Part I of this Article explores that ambivalence by examining conflicting judicial canons and court opinions addressing the issue. Part II examines the benefits and drawbacks of judicial Internet research with respect to adjudicative facts. In particular, it elaborates on arguments offered by defenders of this kind of research, most notably Judge Richard A. Posner. Part II also highlights the dangers by showing that adjudicative fact research detracts from the reliability of our justice system and undermines due process of law. Part III addresses judges’ online research of legislative facts. It discusses the use of legislative facts by courts generally, and then considers the Internet’s impact on courts’ use of legislative facts. This Part also raises some of the unique risks attendant on Internet research of legislative facts. Part IV describes some additional changes that have resulted from the new world of judicial fact research, including its impact on the adversary system and its role in the explosion of judicial notice. Finally, Part V offers some suggestions for minimizing risks associated with independent judicial online research by evaluating the purpose of the research and the authenticity and reliability of online information.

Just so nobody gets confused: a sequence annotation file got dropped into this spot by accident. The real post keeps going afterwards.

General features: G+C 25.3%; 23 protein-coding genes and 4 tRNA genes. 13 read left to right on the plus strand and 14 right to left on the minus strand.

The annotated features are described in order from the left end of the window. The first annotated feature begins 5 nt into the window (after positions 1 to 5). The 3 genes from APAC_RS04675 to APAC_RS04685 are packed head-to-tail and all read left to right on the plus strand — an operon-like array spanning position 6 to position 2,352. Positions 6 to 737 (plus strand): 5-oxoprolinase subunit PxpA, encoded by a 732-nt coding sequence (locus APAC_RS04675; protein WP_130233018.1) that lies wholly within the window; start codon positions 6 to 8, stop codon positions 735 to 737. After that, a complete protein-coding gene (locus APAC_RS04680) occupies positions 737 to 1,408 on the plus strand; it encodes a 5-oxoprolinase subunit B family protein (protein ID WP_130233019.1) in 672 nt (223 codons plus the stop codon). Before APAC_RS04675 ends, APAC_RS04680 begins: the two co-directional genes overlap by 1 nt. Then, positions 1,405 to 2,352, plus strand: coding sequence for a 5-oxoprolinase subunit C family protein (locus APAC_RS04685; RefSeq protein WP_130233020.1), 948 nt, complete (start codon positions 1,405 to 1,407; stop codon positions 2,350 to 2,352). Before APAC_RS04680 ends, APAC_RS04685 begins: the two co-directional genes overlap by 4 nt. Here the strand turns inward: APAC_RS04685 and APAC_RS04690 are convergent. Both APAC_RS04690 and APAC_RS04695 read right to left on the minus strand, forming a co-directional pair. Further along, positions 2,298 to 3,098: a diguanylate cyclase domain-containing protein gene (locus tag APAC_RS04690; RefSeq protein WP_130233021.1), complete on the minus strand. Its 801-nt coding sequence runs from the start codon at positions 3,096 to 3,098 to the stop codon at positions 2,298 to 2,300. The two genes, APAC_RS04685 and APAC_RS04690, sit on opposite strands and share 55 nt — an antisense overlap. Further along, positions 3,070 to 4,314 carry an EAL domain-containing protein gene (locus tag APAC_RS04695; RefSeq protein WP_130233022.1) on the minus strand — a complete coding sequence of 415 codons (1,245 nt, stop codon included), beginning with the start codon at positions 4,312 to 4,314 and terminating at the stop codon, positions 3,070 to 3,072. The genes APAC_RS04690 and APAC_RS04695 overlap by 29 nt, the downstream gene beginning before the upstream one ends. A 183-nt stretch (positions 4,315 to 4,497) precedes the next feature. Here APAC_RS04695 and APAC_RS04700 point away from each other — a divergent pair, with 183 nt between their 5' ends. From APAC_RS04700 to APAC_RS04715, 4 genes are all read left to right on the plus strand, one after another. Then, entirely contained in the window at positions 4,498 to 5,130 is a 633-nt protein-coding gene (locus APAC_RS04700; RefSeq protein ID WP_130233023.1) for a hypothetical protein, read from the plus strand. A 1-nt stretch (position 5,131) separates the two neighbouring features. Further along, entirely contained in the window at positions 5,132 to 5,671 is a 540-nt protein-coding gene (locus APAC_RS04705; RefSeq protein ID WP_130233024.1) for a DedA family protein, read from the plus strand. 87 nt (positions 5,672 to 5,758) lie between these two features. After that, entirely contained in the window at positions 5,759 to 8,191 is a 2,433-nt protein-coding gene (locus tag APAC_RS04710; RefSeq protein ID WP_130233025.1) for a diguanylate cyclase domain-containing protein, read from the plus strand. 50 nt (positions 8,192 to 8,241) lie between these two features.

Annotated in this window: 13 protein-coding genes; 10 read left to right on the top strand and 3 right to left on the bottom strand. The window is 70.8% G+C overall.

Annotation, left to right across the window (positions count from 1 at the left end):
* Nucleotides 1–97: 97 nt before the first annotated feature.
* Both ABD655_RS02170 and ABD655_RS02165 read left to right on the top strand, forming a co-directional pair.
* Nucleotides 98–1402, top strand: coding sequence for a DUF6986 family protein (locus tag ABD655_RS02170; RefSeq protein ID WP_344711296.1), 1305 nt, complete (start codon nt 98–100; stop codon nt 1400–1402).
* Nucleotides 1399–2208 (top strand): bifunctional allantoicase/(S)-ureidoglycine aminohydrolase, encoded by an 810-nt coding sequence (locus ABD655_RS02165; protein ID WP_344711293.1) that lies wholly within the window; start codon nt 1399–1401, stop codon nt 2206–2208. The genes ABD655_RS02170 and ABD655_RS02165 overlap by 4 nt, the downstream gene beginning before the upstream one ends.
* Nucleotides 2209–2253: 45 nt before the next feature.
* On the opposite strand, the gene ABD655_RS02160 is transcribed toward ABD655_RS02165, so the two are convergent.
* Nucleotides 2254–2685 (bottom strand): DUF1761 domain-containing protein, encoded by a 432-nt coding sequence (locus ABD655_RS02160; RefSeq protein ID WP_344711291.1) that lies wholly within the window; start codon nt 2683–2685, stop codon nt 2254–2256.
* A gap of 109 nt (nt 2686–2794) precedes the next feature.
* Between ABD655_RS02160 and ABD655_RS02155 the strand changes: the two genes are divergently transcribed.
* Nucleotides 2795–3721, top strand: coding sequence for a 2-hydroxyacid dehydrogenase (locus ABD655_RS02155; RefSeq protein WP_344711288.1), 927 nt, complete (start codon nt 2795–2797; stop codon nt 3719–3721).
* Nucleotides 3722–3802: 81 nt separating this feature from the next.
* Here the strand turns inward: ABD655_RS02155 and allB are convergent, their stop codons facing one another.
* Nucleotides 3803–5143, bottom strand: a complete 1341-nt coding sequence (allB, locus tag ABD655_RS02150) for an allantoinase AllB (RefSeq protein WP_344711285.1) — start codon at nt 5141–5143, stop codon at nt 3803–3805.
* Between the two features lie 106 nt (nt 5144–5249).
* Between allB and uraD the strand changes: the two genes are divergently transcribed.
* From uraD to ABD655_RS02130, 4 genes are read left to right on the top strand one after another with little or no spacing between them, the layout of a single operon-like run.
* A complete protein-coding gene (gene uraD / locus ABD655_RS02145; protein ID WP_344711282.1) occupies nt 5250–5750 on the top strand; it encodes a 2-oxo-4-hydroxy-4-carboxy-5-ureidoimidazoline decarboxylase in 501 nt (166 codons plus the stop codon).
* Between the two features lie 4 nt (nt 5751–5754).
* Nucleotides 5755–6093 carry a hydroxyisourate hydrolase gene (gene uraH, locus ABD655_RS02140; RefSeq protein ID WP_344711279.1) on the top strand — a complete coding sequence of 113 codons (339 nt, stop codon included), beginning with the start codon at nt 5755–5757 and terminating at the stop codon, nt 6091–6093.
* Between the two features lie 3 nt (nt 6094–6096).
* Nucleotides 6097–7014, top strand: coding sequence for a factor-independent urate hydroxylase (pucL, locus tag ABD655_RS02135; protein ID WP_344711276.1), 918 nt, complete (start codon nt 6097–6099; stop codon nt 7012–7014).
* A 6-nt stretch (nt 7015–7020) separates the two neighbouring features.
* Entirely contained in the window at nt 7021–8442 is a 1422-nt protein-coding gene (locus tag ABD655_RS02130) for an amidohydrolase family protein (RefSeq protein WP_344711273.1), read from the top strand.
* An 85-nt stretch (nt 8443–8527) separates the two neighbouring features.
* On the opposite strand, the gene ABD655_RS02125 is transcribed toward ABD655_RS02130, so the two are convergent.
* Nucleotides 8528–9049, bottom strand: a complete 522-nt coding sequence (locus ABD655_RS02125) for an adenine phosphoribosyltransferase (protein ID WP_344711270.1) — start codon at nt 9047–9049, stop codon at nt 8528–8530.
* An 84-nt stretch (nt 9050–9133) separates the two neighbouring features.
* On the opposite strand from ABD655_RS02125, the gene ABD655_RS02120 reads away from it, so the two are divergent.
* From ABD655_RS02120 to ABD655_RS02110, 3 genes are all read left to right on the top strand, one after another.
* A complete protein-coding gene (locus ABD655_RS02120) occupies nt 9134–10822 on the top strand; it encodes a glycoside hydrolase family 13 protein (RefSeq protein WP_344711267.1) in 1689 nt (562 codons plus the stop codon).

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This work is licensed under a Creative Commons Attribution-Noncommercial-No Derivative Works 4.0 License.
Layne S. Keele,
When the Mountain Goes to Mohammad: The Internet and Judicial Decision-Making,
N.M. L. Rev.
Available at: http://digitalrepository.unm.edu/nmlr/vol45/iss1/6